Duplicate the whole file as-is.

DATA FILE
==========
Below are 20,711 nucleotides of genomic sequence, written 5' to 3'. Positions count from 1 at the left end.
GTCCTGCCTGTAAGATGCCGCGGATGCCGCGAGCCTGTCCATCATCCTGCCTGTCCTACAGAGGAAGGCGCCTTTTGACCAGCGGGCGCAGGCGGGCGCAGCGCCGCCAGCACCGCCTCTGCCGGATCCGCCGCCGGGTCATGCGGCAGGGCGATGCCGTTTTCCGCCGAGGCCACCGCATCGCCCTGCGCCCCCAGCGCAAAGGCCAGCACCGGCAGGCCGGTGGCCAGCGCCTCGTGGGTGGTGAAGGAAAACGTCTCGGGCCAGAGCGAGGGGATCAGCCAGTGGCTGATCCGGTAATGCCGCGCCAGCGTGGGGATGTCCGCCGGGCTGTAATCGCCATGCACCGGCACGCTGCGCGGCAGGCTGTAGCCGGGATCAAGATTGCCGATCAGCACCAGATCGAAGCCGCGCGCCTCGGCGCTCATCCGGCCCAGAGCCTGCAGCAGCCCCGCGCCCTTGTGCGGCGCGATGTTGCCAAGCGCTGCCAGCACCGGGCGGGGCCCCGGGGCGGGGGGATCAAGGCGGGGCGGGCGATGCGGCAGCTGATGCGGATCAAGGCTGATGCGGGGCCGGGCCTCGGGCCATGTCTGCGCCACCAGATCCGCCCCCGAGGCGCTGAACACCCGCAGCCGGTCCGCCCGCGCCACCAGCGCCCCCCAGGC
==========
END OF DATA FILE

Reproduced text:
Below are 20,711 nucleotides of genomic sequence, written 5' to 3'. Positions count from 1 at the left end.
GTCCTGCCTGTAAGATGCCGCGGATGCCGCGAGCCTGTCCATCATCCTGCCTGTCCTACAGAGGAAGGCGCCTTTTGACCAGCGGGCGCAGGCGGGCGCAGCGCCGCCAGCACCGCCTCTGCCGGATCCGCCGCCGGGTCATGCGGCAGGGCGATGCCGTTTTCCGCCGAGGCCACCGCATCGCCCTGCGCCCCCAGCGCAAAGGCCAGCACCGGCAGGCCGGTGGCCAGCGCCTCGTGGGTGGTGAAGGAAAACGTCTCGGGCCAGAGCGAGGGGATCAGCCAGTGGCTGATCCGGTAATGCCGCGCCAGCGTGGGGATGTCCGCCGGGCTGTAATCGCCATGCACCGGCACGCTGCGCGGCAGGCTGTAGCCGGGATCAAGATTGCCGATCAGCACCAGATCGAAGCCGCGCGCCTCGGCGCTCATCCGGCCCAGAGCCTGCAGCAGCCCCGCGCCCTTGTGCGGCGCGATGTTGCCAAGCGCTGCCAGCACCGGGCGGGGCCCCGGGGCGGGGGGATCAAGGCGGGGCGGGCGATGCGGCAGCTGATGCGGATCAAGGCTGATGCGGGGCCGGGCCTCGGGCCATGTCTGCGCCACCAGATCCGCCCCCGAGGCGCTGAACACCCGCAGCCGGTCCGCCCGCGCCACCAGCGCCCCCCAGGC